COLUMBUS, GA - DECEMBER 11: Attendees cheer as U.S. Vice President Mike Pence looks at them and raises his fist after speaking at a Defend The Majority campaign event on December 17, 2020 in Columbus, Georgia. Sen. David Perdue and Sen. Kelly Loeffler are facing a January 5 runoff election in Georgia. (Photo by Elijah Nouvelage/Getty Images)

A Political IQ survey found that the four candidates running in the Georgia Senate run-offs are viewed favorably by between 49% and 52% of Likely Voters. That’s little changed from November when the favorables for all four were between 47% and 51%.

Republican Senator David Perdue is viewed favorably by 52% of the state’s Likely Voters. His challenger, Jon Ossoff, is viewed favorably by 50%. For Perdue, that’s a point higher than in November while Ossoff’s numbers are unchanged.

Republican Senator Kelly Loeffler earns favorable reviews from 49%, up two points from November. Her challenger, Raphael Warnock, fares a little better. Fifty-one percent (51%) have a positive view of him, up a point from November.

All data from the survey suggests a very close race, with opinion divided along partisan lines. Data released earlier shows that 48% support the efforts of President Trump and his campaign to challenge the election results in Georgia and other states. An identical 48% are opposed.

Additionally, Trump and Biden supporters appear equally likely to vote in the January 5 Senate run-off. As was the case in November, Democrats are more likely to vote early and Republicans more likely to vote in-person on Election Day.

Political IQ will release the horse race results for the run-offs on Monday. We are deliberately presenting these results last because they are the least important part of the survey yet always garner the most attention.

This is consistent with an approach advocated by Scott Rasmussen to address the deep problems plaguing the election forecasting industry. He suggested that public pollsters should focus less on the horse race and “offer more data designed to help forecasters and politicians understand America.” He added that polls “should offer a voter-centric view of the race, measuring underlying attitudes more than attempting to define likely voters. We should certainly ask about the horse race, but never forget that elections are supposed to be more about the voters than the candidates.”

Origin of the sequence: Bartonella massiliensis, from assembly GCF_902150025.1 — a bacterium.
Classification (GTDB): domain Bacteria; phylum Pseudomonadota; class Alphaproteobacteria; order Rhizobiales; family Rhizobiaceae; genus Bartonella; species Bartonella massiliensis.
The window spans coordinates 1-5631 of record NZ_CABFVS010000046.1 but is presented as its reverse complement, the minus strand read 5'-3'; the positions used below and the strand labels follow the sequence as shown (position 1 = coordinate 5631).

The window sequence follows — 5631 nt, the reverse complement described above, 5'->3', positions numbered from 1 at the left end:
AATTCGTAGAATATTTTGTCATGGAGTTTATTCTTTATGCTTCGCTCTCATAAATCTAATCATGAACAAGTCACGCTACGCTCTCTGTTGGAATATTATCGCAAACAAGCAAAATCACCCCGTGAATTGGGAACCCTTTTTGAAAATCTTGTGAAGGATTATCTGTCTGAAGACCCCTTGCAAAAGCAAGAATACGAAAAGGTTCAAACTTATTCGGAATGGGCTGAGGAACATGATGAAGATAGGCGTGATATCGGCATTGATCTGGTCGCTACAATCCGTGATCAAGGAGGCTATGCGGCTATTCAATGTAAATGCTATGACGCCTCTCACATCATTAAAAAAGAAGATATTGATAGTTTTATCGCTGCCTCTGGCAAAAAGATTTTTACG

The survey of 1,417 Likely Voters in Georgia was conducted by Scott Rasmussen from December 8-14, 2020. Field work for the survey was conducted by RMG Research, Inc. Most respondents were contacted online or via text. They were selected from a list of Registered Voters and through a process of Random Digital Engagement. Additionally, 74 of the respondents were contacted via automated phone polling techniques. For purposes of this survey, Likely Voters were defined as those who say they have voted, will definitely vote, or are very likely to vote. Certain other screening questions were used as well. Quotas were applied to a larger sample of 1,696 Registered Voters which was then lightly weighted by geography, gender, age, race, education, and political party to reasonably reflect the state’s population. Other variables were reviewed to ensure that the final sample is representative of that population. The margin of sampling error is +/- 2.6 percentage points.

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